Textbooks proposed by both Pearson and McGraw Hill, two of the largest educational material publishers in the country, suggest that scientists are divided on what causes climate change. McGraw Hill’s textbook argues that “scientists agree that Earth’s climate is changing. They do not agree on what is causing the change,” asking if it is “just another natural warming cycle like so many cycles that have occurred in the past? Scientists who support this position cite thousands of years’ worth of natural climatic change as evidence…” However, around 97 percent of climate scientists agree that human activity is mainly responsible for global warming. The Pearson textbook also suggests that only “some” climate scientists believe the human burning of fossil fuels is responsible for climate change.
The McGraw Hill textbook also gives the opinions of two employees from a conservative think tank equal weight to the findings of actual scientists. In one of the book’s sections, students are asked to compare two passages: one is from two employees of the Heartland Institute, a think tank that has been described as the “primary American organization pushing climate change skepticism,” while the other comes from the United Nation’s Intergovernmental Panel on Climate Change, which is composed of experts who looked at research from thousands of top climate scientists.
The National Center for Science Education found other inaccuracies in how proposed textbooks teach climate science. A book from Studies Weekly Publications suggests that “some scientists say it is natural for the Earth’s temperature to be higher for a few years. They predict we’ll have some cooler years and things will even out.” The Center said they could not find any currently publishing climate scientists who support this belief and “wonder what the source of this information was.” Two others confused the relationship between the ozone layer and global warming.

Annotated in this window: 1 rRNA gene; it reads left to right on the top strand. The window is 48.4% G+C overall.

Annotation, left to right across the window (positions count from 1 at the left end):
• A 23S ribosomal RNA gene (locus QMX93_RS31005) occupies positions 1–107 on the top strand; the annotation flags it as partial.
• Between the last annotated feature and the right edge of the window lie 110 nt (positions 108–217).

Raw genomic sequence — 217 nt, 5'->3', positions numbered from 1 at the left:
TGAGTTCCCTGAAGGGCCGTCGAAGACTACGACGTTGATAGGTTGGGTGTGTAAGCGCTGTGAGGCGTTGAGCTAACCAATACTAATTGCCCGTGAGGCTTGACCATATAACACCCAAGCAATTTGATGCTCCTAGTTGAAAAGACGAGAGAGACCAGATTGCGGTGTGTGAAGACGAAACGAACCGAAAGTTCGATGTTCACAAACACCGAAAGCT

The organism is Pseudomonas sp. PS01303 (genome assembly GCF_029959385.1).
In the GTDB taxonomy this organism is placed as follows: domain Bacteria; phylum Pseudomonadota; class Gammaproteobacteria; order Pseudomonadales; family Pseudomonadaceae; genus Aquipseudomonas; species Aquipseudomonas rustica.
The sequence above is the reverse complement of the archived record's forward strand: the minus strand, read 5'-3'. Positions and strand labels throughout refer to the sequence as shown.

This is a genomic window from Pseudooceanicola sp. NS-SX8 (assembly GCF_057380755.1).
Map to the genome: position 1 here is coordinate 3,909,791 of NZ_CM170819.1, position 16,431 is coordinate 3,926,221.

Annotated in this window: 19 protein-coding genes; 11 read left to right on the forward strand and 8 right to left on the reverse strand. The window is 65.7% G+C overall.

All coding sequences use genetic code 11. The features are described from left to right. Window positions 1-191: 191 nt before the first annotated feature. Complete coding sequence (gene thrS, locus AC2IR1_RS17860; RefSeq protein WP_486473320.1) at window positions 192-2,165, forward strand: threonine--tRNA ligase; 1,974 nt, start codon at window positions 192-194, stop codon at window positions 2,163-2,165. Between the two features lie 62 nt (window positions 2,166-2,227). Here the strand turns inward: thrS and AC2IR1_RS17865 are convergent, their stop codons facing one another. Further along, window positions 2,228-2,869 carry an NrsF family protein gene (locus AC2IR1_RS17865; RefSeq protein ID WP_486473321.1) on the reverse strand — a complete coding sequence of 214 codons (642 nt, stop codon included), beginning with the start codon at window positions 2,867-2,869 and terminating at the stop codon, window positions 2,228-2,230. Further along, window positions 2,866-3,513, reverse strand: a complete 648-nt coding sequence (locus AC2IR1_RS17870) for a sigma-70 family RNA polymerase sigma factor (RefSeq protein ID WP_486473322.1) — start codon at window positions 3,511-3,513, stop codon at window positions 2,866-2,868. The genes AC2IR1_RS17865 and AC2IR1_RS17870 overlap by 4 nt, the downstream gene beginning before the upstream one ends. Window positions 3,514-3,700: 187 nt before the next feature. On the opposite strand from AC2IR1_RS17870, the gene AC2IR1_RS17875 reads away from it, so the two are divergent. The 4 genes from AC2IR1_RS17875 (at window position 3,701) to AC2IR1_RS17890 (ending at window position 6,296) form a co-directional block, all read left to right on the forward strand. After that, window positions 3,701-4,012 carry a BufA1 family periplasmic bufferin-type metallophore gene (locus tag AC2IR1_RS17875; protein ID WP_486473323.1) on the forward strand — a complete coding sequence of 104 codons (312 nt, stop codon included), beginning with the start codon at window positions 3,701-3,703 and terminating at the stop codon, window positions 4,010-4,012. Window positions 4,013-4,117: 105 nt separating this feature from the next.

In addition to the inaccuracies about climate change, education watchdogs say that the proposed textbooks also included biased and untrue information, such as claims that Moses inspired American democracy and “materials downplayed the hardships blacks faced under segregation.”
If these proposed textbooks are accepted with the inaccurate information they contain, it could affect more than just Texan students. After California, Texas is the largest textbook market in the country, and publishers sell the Texas version of textbooks in many states. Within Texas alone, the inaccurate books could be used for up to a decade.
The question over whether to include content that questions climate change is an issue that has arisen in other states. In June, a Pennsylvania school board rejected a proposal to include material that would question the existence of climate change in a textbook. Earlier this year, Wyoming and Oklahoma rejected parts of new national science education standards due to the inclusion of the human impact of global warming. In Kentucky, Gov. Steven Beshear had to use an executive order to implement the standards. A majority of American adults say that there is solid evidence that climate change is occurring, and a plurality say its from human activity.
Amelia Rosch is an intern for ThinkProgress.